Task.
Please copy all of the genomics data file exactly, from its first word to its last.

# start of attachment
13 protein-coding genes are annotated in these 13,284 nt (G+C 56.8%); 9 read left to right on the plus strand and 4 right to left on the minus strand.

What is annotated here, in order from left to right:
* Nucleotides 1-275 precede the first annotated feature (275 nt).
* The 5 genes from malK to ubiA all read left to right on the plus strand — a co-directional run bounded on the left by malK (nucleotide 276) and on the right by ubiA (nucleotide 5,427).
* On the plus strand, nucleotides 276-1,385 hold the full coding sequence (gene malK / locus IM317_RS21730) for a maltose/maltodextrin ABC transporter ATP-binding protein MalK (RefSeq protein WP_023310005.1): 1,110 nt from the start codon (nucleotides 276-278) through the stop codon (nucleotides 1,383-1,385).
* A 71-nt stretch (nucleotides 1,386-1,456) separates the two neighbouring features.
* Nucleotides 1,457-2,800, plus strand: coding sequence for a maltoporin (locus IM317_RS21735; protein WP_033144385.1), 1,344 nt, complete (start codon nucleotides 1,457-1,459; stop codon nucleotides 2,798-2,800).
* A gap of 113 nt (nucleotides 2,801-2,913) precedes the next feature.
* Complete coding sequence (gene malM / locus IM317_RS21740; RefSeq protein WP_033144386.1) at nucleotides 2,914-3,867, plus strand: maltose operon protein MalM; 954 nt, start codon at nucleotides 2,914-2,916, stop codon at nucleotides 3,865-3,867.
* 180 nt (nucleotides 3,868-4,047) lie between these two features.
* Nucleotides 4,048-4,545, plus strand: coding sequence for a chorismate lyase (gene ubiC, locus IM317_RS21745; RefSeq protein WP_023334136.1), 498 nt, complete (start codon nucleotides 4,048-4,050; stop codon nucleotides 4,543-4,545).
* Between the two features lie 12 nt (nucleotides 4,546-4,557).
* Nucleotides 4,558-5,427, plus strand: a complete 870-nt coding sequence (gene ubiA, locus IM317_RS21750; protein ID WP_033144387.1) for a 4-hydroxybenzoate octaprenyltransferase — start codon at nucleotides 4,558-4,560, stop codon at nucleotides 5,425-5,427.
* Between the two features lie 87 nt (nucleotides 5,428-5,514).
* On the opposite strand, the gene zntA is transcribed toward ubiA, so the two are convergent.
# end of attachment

13 protein-coding genes are annotated in these 13,284 nt (G+C 56.8%); 9 read left to right on the plus strand and 4 right to left on the minus strand.

What is annotated here, in order from left to right:
* Nucleotides 1-275 precede the first annotated feature (275 nt).
* The 5 genes from malK to ubiA all read left to right on the plus strand — a co-directional run bounded on the left by malK (nucleotide 276) and on the right by ubiA (nucleotide 5,427).
* On the plus strand, nucleotides 276-1,385 hold the full coding sequence (gene malK / locus IM317_RS21730) for a maltose/maltodextrin ABC transporter ATP-binding protein MalK (RefSeq protein WP_023310005.1): 1,110 nt from the start codon (nucleotides 276-278) through the stop codon (nucleotides 1,383-1,385).
* A 71-nt stretch (nucleotides 1,386-1,456) separates the two neighbouring features.
* Nucleotides 1,457-2,800, plus strand: coding sequence for a maltoporin (locus IM317_RS21735; protein WP_033144385.1), 1,344 nt, complete (start codon nucleotides 1,457-1,459; stop codon nucleotides 2,798-2,800).
* A gap of 113 nt (nucleotides 2,801-2,913) precedes the next feature.
* Complete coding sequence (gene malM / locus IM317_RS21740; RefSeq protein WP_033144386.1) at nucleotides 2,914-3,867, plus strand: maltose operon protein MalM; 954 nt, start codon at nucleotides 2,914-2,916, stop codon at nucleotides 3,865-3,867.
* 180 nt (nucleotides 3,868-4,047) lie between these two features.
* Nucleotides 4,048-4,545, plus strand: coding sequence for a chorismate lyase (gene ubiC, locus IM317_RS21745; RefSeq protein WP_023334136.1), 498 nt, complete (start codon nucleotides 4,048-4,050; stop codon nucleotides 4,543-4,545).
* Between the two features lie 12 nt (nucleotides 4,546-4,557).
* Nucleotides 4,558-5,427, plus strand: a complete 870-nt coding sequence (gene ubiA, locus IM317_RS21750; protein ID WP_033144387.1) for a 4-hydroxybenzoate octaprenyltransferase — start codon at nucleotides 4,558-4,560, stop codon at nucleotides 5,425-5,427.
* Between the two features lie 87 nt (nucleotides 5,428-5,514).
* On the opposite strand, the gene zntA is transcribed toward ubiA, so the two are convergent.